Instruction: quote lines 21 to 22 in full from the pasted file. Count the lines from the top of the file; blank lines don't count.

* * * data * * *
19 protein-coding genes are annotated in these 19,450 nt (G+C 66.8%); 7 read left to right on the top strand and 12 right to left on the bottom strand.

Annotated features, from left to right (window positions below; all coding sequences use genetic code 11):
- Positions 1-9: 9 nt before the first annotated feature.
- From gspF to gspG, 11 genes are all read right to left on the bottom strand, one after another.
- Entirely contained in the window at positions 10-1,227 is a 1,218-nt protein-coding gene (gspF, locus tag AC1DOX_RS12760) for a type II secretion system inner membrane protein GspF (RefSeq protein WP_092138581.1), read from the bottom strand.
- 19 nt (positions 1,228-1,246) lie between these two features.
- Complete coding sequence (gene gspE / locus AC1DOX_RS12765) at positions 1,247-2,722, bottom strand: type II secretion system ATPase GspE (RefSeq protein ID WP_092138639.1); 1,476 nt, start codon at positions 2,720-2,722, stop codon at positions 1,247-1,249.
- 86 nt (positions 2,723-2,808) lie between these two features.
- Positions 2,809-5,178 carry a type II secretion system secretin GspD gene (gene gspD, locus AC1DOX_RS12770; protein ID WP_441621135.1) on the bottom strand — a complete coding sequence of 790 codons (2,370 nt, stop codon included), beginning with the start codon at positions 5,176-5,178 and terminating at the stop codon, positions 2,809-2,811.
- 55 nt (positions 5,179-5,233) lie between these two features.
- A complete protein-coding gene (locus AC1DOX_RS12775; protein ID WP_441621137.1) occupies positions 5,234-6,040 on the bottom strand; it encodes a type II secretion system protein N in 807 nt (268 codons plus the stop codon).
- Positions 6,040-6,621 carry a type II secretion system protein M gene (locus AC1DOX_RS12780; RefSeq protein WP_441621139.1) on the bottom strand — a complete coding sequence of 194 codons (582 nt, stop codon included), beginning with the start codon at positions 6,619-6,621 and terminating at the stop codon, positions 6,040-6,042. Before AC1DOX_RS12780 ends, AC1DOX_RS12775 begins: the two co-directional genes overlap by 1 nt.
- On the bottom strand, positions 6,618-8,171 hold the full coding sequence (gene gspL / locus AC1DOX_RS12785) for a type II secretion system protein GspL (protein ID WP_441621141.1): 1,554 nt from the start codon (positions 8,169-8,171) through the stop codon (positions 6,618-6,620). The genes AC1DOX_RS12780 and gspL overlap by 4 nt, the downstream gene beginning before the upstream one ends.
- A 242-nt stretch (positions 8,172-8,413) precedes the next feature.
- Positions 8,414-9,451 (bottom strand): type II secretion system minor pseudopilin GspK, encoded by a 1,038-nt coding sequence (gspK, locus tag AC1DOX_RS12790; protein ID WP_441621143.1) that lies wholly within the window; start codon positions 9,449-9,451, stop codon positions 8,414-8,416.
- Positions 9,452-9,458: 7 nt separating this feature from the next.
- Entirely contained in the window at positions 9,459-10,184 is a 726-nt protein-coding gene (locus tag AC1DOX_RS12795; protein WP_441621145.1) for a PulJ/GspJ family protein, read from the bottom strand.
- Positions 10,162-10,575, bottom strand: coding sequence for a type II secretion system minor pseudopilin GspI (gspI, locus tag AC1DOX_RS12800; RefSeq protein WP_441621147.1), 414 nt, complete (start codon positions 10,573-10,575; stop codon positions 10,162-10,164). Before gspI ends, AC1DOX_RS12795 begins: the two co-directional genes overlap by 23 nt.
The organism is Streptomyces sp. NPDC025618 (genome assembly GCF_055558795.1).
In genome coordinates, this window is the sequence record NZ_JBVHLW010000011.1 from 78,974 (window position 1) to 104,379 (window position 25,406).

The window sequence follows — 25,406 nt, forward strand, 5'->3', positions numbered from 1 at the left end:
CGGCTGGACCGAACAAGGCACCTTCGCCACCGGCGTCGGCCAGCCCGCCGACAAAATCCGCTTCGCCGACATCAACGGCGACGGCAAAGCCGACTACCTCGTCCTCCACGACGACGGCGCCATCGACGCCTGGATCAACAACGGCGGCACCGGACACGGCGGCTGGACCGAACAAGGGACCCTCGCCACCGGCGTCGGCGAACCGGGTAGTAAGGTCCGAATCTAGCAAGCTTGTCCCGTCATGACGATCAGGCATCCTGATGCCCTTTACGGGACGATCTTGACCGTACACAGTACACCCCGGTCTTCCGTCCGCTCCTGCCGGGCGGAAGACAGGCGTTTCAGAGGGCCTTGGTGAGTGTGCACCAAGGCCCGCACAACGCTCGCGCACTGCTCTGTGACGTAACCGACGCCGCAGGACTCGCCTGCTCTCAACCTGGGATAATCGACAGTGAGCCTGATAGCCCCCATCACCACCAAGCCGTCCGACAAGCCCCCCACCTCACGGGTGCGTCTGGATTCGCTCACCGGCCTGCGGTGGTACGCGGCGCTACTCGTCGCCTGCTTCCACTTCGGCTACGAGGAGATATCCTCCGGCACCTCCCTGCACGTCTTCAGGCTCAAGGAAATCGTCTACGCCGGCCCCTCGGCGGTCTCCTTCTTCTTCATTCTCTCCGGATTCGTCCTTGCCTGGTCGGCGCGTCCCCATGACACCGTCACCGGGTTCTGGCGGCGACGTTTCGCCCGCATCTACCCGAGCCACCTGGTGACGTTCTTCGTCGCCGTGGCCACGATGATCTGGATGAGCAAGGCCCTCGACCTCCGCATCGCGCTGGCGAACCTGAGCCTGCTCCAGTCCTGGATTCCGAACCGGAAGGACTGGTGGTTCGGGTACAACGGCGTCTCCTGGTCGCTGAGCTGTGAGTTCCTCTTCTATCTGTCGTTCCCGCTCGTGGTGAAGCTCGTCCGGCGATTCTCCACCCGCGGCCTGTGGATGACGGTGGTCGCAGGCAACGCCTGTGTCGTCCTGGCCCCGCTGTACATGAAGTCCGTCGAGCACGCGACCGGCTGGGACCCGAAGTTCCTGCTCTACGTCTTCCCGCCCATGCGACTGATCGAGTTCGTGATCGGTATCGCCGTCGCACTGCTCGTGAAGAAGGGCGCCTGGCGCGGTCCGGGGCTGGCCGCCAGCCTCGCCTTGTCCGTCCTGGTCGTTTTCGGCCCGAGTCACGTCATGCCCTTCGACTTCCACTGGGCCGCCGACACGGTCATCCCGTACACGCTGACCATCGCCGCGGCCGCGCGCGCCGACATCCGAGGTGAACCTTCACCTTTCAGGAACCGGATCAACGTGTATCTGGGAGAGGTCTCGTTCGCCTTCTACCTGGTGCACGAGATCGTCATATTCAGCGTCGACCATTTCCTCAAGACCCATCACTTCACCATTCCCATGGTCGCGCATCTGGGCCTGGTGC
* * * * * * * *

The window sequence follows — 25,406 nt, forward strand, 5'->3', positions numbered from 1 at the left end:
CGGCTGGACCGAACAAGGCACCTTCGCCACCGGCGTCGGCCAGCCCGCCGACAAAATCCGCTTCGCCGACATCAACGGCGACGGCAAAGCCGACTACCTCGTCCTCCACGACGACGGCGCCATCGACGCCTGGATCAACAACGGCGGCACCGGACACGGCGGCTGGACCGAACAAGGGACCCTCGCCACCGGCGTCGGCGAACCGGGTAGTAAGGTCCGAATCTAGCAAGCTTGTCCCGTCATGACGATCAGGCATCCTGATGCCCTTTACGGGACGATCTTGACCGTACACAGTACACCCCGGTCTTCCGTCCGCTCCTGCCGGGCGGAAGACAGGCGTTTCAGAGGGCCTTGGTGAGTGTGCACCAAGGCCCGCACAACGCTCGCGCACTGCTCTGTGACGTAACCGACGCCGCAGGACTCGCCTGCTCTCAACCTGGGATAATCGACAGTGAGCCTGATAGCCCCCATCACCACCAAGCCGTCCGACAAGCCCCCCACCTCACGGGTGCGTCTGGATTCGCTCACCGGCCTGCGGTGGTACGCGGCGCTACTCGTCGCCTGCTTCCACTTCGGCTACGAGGAGATATCCTCCGGCACCTCCCTGCACGTCTTCAGGCTCAAGGAAATCGTCTACGCCGGCCCCTCGGCGGTCTCCTTCTTCTTCATTCTCTCCGGATTCGTCCTTGCCTGGTCGGCGCGTCCCCATGACACCGTCACCGGGTTCTGGCGGCGACGTTTCGCCCGCATCTACCCGAGCCACCTGGTGACGTTCTTCGTCGCCGTGGCCACGATGATCTGGATGAGCAAGGCCCTCGACCTCCGCATCGCGCTGGCGAACCTGAGCCTGCTCCAGTCCTGGATTCCGAACCGGAAGGACTGGTGGTTCGGGTACAACGGCGTCTCCTGGTCGCTGAGCTGTGAGTTCCTCTTCTATCTGTCGTTCCCGCTCGTGGTGAAGCTCGTCCGGCGATTCTCCACCCGCGGCCTGTGGATGACGGTGGTCGCAGGCAACGCCTGTGTCGTCCTGGCCCCGCTGTACATGAAGTCCGTCGAGCACGCGACCGGCTGGGACCCGAAGTTCCTGCTCTACGTCTTCCCGCCCATGCGACTGATCGAGTTCGTGATCGGTATCGCCGTCGCACTGCTCGTGAAGAAGGGCGCCTGGCGCGGTCCGGGGCTGGCCGCCAGCCTCGCCTTGTCCGTCCTGGTCGTTTTCGGCCCGAGTCACGTCATGCCCTTCGACTTCCACTGGGCCGCCGACACGGTCATCCCGTACACGCTGACCATCGCCGCGGCCGCGCGCGCCGACATCCGAGGTGAACCTTCACCTTTCAGGAACCGGATCAACGTGTATCTGGGAGAGGTCTCGTTCGCCTTCTACCTGGTGCACGAGATCGTCATATTCAGCGTCGACCATTTCCTCAAGACCCATCACTTCACCATTCCCATGGTCGCGCATCTGGGCCTGGTGC